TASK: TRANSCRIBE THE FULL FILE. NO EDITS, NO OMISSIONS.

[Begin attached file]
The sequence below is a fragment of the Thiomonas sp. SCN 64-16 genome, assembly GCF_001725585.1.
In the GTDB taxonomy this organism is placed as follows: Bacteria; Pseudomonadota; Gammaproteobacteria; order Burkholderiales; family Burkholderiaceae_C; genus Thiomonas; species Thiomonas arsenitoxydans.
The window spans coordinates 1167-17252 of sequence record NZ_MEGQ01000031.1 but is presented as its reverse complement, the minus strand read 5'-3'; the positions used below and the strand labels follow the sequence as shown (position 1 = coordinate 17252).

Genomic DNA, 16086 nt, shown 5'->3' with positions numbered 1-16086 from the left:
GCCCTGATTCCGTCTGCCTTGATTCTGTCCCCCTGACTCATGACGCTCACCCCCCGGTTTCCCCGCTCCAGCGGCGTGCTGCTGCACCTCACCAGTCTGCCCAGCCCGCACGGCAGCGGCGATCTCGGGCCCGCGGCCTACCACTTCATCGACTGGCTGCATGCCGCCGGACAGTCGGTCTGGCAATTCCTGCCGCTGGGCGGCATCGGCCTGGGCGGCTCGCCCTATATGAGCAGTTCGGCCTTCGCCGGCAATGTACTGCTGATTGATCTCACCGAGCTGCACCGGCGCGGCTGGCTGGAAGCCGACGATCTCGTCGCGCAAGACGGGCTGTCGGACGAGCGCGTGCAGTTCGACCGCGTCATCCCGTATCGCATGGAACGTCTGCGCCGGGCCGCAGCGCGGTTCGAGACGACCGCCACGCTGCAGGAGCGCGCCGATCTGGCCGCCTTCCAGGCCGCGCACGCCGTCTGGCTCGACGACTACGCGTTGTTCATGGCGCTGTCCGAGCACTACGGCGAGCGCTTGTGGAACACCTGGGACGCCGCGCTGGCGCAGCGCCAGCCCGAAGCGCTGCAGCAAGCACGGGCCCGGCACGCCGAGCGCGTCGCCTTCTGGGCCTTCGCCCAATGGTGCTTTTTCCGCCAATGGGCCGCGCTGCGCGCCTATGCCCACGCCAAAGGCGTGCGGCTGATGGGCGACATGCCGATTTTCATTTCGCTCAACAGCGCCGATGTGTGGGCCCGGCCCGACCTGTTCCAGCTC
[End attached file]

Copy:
The sequence below is a fragment of the Thiomonas sp. SCN 64-16 genome, assembly GCF_001725585.1.
In the GTDB taxonomy this organism is placed as follows: Bacteria; Pseudomonadota; Gammaproteobacteria; order Burkholderiales; family Burkholderiaceae_C; genus Thiomonas; species Thiomonas arsenitoxydans.
The window spans coordinates 1167-17252 of sequence record NZ_MEGQ01000031.1 but is presented as its reverse complement, the minus strand read 5'-3'; the positions used below and the strand labels follow the sequence as shown (position 1 = coordinate 17252).

Genomic DNA, 16086 nt, shown 5'->3' with positions numbered 1-16086 from the left:
GCCCTGATTCCGTCTGCCTTGATTCTGTCCCCCTGACTCATGACGCTCACCCCCCGGTTTCCCCGCTCCAGCGGCGTGCTGCTGCACCTCACCAGTCTGCCCAGCCCGCACGGCAGCGGCGATCTCGGGCCCGCGGCCTACCACTTCATCGACTGGCTGCATGCCGCCGGACAGTCGGTCTGGCAATTCCTGCCGCTGGGCGGCATCGGCCTGGGCGGCTCGCCCTATATGAGCAGTTCGGCCTTCGCCGGCAATGTACTGCTGATTGATCTCACCGAGCTGCACCGGCGCGGCTGGCTGGAAGCCGACGATCTCGTCGCGCAAGACGGGCTGTCGGACGAGCGCGTGCAGTTCGACCGCGTCATCCCGTATCGCATGGAACGTCTGCGCCGGGCCGCAGCGCGGTTCGAGACGACCGCCACGCTGCAGGAGCGCGCCGATCTGGCCGCCTTCCAGGCCGCGCACGCCGTCTGGCTCGACGACTACGCGTTGTTCATGGCGCTGTCCGAGCACTACGGCGAGCGCTTGTGGAACACCTGGGACGCCGCGCTGGCGCAGCGCCAGCCCGAAGCGCTGCAGCAAGCACGGGCCCGGCACGCCGAGCGCGTCGCCTTCTGGGCCTTCGCCCAATGGTGCTTTTTCCGCCAATGGGCCGCGCTGCGCGCCTATGCCCACGCCAAAGGCGTGCGGCTGATGGGCGACATGCCGATTTTCATTTCGCTCAACAGCGCCGATGTGTGGGCCCGGCCCGACCTGTTCCAGCTC